Meanwhile, at the Khalifa International Stadium on matchday 4, the World Cup bore witness to another major upset. Four-time World Cup winners Germany succumbed to a 2-1 loss to Japan, who were playing in just their 7th World Cup. Germany in comparison, made their 20th appearance, only behind Brazil.

Japan might be a stronger opponent than Saudi Arabia was to Argentina, but it was still a result shocking enough to have the footballing world in disbelief. This game also started off with Germany opening the scoring through a penalty and then scoring an offside goal only for it to be ruled out; sharing parallels with the Argentina vs Saudi game.

The Germans dominated the first half, making it look like men against boys. They dominated the opening exchanges of the second half as well. But Japan waited patiently for their chance to get a footing in the game. They are a team that has 16 players in their squad playing the World Cup for the first time, and are naturally, a group that exudes energy and fearlessness.

Keeper Gonda made save after save, denying the wasteful Germans their chance to put the game to bed. They were made to pay as Ritsu Doan, quite poetically, took his chance and slotted home against the country in which he plies his trade.

As the Germans over-committed in search of a winner, the Samurai Blues delivered the sucker punch. A swift counter saw Asano driving forward with the ball and blasting it through the roof of the German net from a tight angle to ensure a stunning result for the islanders.

The 2014 World Champions, now having lost to 2 Asian teams in back-to-back tournaments, have some serious problems they need to address. Much like Argentina, Germany also now have a potential knockout tie on Sunday, when they take on Spain. With Low no longer at the helm to point the finger towards, Die Mannschaft will have to up their game under Flick.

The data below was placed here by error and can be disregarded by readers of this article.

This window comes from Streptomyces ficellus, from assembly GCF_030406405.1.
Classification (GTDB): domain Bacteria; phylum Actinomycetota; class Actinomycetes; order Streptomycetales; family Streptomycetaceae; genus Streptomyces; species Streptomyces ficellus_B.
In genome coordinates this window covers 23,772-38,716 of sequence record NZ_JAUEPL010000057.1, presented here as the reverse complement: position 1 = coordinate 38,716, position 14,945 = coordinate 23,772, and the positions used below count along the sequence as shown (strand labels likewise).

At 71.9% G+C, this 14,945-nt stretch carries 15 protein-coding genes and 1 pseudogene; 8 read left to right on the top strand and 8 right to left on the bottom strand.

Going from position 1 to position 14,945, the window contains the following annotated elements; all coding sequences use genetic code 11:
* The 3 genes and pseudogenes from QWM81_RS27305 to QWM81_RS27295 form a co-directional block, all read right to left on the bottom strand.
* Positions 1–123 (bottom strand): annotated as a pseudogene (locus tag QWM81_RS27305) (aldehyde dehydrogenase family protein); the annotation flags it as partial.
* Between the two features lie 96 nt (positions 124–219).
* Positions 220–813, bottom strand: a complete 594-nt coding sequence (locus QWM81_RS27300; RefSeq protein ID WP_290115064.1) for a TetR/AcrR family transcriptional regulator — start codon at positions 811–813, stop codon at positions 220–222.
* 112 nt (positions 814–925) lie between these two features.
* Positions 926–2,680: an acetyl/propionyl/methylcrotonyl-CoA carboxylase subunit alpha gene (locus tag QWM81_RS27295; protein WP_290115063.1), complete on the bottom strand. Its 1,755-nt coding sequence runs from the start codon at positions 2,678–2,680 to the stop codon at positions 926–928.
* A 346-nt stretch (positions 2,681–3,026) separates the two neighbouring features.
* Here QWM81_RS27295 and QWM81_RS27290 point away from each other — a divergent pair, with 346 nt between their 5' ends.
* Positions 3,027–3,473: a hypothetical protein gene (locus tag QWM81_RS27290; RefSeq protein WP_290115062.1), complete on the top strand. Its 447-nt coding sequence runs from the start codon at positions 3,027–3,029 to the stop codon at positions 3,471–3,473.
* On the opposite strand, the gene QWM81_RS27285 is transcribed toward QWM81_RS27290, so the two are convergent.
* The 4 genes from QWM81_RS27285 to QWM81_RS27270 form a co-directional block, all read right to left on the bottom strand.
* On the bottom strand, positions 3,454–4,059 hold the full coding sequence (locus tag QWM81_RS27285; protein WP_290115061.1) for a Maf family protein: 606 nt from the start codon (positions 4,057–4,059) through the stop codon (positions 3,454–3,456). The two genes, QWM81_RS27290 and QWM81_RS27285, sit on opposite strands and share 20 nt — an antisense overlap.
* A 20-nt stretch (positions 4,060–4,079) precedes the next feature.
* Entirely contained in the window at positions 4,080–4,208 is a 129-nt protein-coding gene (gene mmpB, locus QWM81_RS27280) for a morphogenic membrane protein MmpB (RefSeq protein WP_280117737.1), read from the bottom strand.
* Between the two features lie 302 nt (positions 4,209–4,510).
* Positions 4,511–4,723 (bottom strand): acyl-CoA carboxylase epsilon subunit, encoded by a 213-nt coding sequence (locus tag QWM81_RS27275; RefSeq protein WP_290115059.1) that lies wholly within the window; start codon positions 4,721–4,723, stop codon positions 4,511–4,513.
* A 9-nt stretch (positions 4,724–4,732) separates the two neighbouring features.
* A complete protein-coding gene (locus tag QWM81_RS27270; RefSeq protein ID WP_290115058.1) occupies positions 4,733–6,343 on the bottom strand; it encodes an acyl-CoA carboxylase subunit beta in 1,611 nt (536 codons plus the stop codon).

It is no longer the case where European and South American teams bulldoze their way to glory against supposed minnows from other continents. With more players from across the world playing in prominent leagues in Europe, football has become a more diverse and global game than ever before. And perhaps Ritsu Doan’s goal perfectly encapsulated that notion.

It further highlights how football has progressed in recent times in Asia & other continents where the game developed much later historically speaking, in countries that are considered inferior to their European & South American counterparts.

It’s a significant & evident testament to the ever-improving level of football in these countries & others around the world. Countries are no longer here to just fill in the numbers, they want to compete and win. Everybody wants the top prize. Maybe, just maybe, the World Cup is finally becoming the global event that it strives to be. If this is what Qatar 2022 has in store for us, bring on the action.

Also read: FIFA WC 2022: England’s Young Lions Roar The Loudest